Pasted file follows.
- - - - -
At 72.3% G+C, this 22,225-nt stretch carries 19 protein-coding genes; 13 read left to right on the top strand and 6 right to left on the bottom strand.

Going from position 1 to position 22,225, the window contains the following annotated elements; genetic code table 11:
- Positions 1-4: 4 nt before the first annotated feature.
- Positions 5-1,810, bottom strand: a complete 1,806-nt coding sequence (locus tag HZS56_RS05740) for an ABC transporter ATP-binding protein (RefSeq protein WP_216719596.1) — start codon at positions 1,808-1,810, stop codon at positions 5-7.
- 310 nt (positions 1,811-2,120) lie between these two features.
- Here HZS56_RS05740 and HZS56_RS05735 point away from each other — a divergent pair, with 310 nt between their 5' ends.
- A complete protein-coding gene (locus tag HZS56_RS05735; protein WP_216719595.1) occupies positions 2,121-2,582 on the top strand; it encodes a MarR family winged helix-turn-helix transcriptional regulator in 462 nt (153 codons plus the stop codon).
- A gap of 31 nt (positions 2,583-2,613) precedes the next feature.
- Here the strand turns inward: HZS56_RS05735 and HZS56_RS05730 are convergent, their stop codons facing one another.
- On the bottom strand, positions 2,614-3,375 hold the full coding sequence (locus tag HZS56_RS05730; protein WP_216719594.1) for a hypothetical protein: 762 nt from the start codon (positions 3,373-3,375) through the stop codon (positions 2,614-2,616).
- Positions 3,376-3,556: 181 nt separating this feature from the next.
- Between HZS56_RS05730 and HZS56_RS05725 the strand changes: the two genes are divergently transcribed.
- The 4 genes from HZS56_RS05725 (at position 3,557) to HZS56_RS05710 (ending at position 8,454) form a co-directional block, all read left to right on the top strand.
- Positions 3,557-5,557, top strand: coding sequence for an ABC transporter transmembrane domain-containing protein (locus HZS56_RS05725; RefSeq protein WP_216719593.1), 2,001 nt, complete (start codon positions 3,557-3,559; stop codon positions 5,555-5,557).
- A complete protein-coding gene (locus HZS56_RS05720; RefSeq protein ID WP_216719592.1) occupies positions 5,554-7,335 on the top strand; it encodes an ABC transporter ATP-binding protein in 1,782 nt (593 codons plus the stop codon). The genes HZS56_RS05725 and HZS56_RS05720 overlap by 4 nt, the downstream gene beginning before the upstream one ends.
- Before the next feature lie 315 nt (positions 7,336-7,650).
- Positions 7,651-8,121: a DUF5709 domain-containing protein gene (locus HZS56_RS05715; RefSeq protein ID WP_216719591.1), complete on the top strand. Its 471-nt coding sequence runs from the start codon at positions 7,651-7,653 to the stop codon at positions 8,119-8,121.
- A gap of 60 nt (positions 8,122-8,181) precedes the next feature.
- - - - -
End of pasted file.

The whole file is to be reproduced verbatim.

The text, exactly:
At 72.3% G+C, this 22,225-nt stretch carries 19 protein-coding genes; 13 read left to right on the top strand and 6 right to left on the bottom strand.

Going from position 1 to position 22,225, the window contains the following annotated elements; genetic code table 11:
- Positions 1-4: 4 nt before the first annotated feature.
- Positions 5-1,810, bottom strand: a complete 1,806-nt coding sequence (locus tag HZS56_RS05740) for an ABC transporter ATP-binding protein (RefSeq protein WP_216719596.1) — start codon at positions 1,808-1,810, stop codon at positions 5-7.
- 310 nt (positions 1,811-2,120) lie between these two features.
- Here HZS56_RS05740 and HZS56_RS05735 point away from each other — a divergent pair, with 310 nt between their 5' ends.
- A complete protein-coding gene (locus tag HZS56_RS05735; protein WP_216719595.1) occupies positions 2,121-2,582 on the top strand; it encodes a MarR family winged helix-turn-helix transcriptional regulator in 462 nt (153 codons plus the stop codon).
- A gap of 31 nt (positions 2,583-2,613) precedes the next feature.
- Here the strand turns inward: HZS56_RS05735 and HZS56_RS05730 are convergent, their stop codons facing one another.
- On the bottom strand, positions 2,614-3,375 hold the full coding sequence (locus tag HZS56_RS05730; protein WP_216719594.1) for a hypothetical protein: 762 nt from the start codon (positions 3,373-3,375) through the stop codon (positions 2,614-2,616).
- Positions 3,376-3,556: 181 nt separating this feature from the next.
- Between HZS56_RS05730 and HZS56_RS05725 the strand changes: the two genes are divergently transcribed.
- The 4 genes from HZS56_RS05725 (at position 3,557) to HZS56_RS05710 (ending at position 8,454) form a co-directional block, all read left to right on the top strand.
- Positions 3,557-5,557, top strand: coding sequence for an ABC transporter transmembrane domain-containing protein (locus HZS56_RS05725; RefSeq protein WP_216719593.1), 2,001 nt, complete (start codon positions 3,557-3,559; stop codon positions 5,555-5,557).
- A complete protein-coding gene (locus HZS56_RS05720; RefSeq protein ID WP_216719592.1) occupies positions 5,554-7,335 on the top strand; it encodes an ABC transporter ATP-binding protein in 1,782 nt (593 codons plus the stop codon). The genes HZS56_RS05725 and HZS56_RS05720 overlap by 4 nt, the downstream gene beginning before the upstream one ends.
- Before the next feature lie 315 nt (positions 7,336-7,650).
- Positions 7,651-8,121: a DUF5709 domain-containing protein gene (locus HZS56_RS05715; RefSeq protein ID WP_216719591.1), complete on the top strand. Its 471-nt coding sequence runs from the start codon at positions 7,651-7,653 to the stop codon at positions 8,119-8,121.
- A gap of 60 nt (positions 8,122-8,181) precedes the next feature.